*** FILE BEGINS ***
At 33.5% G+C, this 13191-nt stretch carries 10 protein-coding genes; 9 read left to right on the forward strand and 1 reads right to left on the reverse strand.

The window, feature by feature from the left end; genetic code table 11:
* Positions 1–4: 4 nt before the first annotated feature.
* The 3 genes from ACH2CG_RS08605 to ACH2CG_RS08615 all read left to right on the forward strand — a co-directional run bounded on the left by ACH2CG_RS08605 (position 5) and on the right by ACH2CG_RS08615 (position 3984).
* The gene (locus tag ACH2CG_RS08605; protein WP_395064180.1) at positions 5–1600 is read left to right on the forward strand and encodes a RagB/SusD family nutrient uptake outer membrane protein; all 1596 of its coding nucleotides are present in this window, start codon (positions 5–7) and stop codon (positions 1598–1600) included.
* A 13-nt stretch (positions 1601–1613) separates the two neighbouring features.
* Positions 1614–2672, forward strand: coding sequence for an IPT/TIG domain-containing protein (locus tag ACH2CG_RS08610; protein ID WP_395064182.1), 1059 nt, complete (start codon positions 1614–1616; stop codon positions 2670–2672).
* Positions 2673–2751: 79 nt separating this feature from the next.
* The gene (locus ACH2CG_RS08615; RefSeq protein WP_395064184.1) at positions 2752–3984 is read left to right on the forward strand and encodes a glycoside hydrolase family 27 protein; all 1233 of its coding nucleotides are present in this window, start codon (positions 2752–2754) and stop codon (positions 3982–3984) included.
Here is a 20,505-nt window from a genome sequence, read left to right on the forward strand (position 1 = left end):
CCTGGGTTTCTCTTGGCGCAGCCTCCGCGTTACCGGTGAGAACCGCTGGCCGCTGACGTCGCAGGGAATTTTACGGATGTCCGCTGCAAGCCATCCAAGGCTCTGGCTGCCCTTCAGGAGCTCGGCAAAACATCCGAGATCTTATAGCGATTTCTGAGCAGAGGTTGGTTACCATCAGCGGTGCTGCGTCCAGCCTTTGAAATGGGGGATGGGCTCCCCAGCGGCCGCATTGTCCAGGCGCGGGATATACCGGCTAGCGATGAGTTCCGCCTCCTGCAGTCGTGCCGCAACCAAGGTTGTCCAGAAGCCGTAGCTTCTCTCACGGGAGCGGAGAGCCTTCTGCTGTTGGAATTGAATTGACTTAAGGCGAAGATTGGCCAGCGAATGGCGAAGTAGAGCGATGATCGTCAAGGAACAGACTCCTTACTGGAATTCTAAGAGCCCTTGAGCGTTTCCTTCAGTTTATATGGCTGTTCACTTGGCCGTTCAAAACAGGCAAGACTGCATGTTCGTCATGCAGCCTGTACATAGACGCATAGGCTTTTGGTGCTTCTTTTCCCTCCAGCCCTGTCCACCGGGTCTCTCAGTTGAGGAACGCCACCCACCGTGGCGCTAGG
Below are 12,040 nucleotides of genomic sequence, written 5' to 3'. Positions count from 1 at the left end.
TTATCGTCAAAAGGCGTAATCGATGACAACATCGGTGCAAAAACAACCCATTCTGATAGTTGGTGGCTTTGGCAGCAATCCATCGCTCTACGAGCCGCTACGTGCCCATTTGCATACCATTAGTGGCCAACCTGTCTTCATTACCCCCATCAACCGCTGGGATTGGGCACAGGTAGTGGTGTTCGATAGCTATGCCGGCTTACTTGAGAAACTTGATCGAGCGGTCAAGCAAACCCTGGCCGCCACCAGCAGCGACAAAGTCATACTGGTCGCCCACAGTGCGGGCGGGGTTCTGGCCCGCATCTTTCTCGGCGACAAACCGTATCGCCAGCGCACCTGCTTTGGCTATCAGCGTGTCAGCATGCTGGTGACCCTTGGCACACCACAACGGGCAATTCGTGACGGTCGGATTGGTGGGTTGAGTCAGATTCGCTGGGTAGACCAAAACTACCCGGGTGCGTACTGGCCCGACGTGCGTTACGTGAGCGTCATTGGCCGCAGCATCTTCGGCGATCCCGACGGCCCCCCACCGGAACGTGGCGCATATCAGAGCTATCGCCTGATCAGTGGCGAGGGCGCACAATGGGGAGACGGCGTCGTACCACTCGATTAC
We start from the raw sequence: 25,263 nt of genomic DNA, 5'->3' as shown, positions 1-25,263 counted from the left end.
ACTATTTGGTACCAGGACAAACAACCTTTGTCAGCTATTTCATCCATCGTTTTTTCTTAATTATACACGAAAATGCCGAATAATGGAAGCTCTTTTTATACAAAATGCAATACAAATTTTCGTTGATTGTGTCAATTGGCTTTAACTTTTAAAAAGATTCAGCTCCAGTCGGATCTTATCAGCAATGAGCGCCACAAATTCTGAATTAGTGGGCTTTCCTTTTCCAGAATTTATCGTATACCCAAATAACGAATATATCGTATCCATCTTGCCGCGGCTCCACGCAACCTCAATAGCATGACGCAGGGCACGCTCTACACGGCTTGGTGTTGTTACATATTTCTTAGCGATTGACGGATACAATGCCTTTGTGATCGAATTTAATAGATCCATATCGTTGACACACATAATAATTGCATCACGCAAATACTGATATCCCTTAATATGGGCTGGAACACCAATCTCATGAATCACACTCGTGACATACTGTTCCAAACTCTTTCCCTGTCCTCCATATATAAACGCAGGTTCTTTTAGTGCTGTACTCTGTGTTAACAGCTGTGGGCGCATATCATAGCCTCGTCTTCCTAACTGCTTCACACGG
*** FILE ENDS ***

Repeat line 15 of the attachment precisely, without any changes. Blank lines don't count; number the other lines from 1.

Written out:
ACTATTTGGTACCAGGACAAACAACCTTTGTCAGCTATTTCATCCATCGTTTTTTCTTAATTATACACGAAAATGCCGAATAATGGAAGCTCTTTTTATACAAAATGCAATACAAATTTTCGTTGATTGTGTCAATTGGCTTTAACTTTTAAAAAGATTCAGCTCCAGTCGGATCTTATCAGCAATGAGCGCCACAAATTCTGAATTAGTGGGCTTTCCTTTTCCAGAATTTATCGTATACCCAAATAACGAATATATCGTATCCATCTTGCCGCGGCTCCACGCAACCTCAATAGCATGACGCAGGGCACGCTCTACACGGCTTGGTGTTGTTACATATTTCTTAGCGATTGACGGATACAATGCCTTTGTGATCGAATTTAATAGATCCATATCGTTGACACACATAATAATTGCATCACGCAAATACTGATATCCCTTAATATGGGCTGGAACACCAATCTCATGAATCACACTCGTGACATACTGTTCCAAACTCTTTCCCTGTCCTCCATATATAAACGCAGGTTCTTTTAGTGCTGTACTCTGTGTTAACAGCTGTGGGCGCATATCATAGCCTCGTCTTCCTAACTGCTTCACACGG